To be continued...

10 comments:

Anonymous said...

I would read it, but I freaking heard the story like a bajillion times already.

The Real Shliach said...

Is my brilliance to go to waste? read my son!

Anonymous said...

All right, so you gave an old tale a new twist. Whooppeedo! That doesn't compare to giving a new tale a new twist. I know how it's gonna end. I should read it just for the minor surprise along the way?

Eliezer said...

Totally behind Mr. Anonymous here. Plus, who wants to read a story whose moral is do as many mitzvos as you can because after 120 they'll be bloody valuable. What kind of lesson is that?

TRS impersonator said...

It's not how mitzvos are valuable after 120! It's about how mitzvos are valuable now--just you might not realize it until after 120.

The Real Shliach said...

A. You read the Torah every year, and it's the same twists every time. How does the phrase go, "It should be new in your eyes every time"? Anyway, I think it's pretty funny.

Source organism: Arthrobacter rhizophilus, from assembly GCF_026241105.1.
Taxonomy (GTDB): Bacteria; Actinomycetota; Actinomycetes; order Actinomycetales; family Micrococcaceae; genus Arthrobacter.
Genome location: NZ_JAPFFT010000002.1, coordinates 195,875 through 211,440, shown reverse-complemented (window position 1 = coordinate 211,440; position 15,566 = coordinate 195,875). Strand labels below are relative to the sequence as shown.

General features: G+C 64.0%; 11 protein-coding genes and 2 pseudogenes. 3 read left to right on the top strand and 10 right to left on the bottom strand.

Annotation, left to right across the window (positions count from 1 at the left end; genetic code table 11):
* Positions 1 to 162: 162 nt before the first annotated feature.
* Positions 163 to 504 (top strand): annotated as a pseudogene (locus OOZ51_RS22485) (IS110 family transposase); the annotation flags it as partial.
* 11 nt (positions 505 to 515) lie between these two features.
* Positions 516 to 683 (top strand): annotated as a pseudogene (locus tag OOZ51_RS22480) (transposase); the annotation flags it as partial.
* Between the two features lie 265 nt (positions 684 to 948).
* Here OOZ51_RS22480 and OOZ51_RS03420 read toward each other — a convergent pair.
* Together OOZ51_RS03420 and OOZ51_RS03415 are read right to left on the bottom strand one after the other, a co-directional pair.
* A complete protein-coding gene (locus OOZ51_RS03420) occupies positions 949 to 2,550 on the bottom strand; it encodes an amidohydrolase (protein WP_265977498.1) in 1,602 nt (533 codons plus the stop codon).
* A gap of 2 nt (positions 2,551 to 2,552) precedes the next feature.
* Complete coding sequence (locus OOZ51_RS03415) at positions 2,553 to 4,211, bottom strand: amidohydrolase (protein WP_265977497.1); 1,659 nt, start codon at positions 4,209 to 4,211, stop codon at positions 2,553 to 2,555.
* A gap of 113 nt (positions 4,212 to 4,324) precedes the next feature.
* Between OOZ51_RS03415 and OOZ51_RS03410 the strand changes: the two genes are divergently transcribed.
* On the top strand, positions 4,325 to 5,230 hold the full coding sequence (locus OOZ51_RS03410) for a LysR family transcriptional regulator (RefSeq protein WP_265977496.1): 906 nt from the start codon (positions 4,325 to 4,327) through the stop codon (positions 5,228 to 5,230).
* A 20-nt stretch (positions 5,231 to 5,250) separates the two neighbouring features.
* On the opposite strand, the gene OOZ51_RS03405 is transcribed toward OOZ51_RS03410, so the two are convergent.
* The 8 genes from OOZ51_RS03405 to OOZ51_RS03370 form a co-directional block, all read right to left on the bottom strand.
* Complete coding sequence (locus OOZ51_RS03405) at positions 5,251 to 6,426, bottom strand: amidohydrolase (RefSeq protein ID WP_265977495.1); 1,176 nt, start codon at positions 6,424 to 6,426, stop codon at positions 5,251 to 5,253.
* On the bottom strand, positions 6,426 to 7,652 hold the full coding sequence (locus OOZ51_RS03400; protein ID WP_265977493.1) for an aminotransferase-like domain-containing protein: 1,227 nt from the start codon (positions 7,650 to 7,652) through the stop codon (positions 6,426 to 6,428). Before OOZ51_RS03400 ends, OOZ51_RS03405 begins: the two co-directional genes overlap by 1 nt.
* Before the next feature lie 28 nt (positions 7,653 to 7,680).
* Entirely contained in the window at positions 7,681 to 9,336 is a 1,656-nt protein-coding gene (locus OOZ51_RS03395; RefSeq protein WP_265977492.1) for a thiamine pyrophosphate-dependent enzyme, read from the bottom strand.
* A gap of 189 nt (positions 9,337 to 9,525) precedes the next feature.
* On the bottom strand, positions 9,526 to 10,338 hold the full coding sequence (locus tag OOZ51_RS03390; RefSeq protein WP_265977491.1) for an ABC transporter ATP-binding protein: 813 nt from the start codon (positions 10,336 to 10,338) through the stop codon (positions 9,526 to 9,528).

B. Eliezer, if you stick around until tomorrow, you'll understand that your current understanding of the story is totally off-base. Or maybe the Dubno Maggid's is off-base. We'll see...

The Real Shliach said...

In just under twelve hours the end will come. Patience my sons.

Nemo said...

Klutz Kasha- If you have chicken fat (edible food) why would you use that as a monetary instrument in paying for food? Instead of bartering, eat the fat!

Also, if I recall correctly, Ashkenazim don't eat foie gras because of Kashrus issue (or something along those lines) so I find it unlikely that the Dubna Maggid actually said this Moshul- or that the kid was from Siberia.

Nemo said...

My bad, according to R' Elyashiv its Kosher and apparentl the Chassam Sofer was an avid connoisseur of the delicacy.

http://www.hashkafah.com/Kashrus_Foie_Gras_t8214.html

The Real Shliach said...

There's only one way to eat chicken fat, and that's fried, as in "gribbenes". Kiddie, along with all the inhabitants of Diamond Island, is very health-conscious, and they never eat fried foods if they can help it.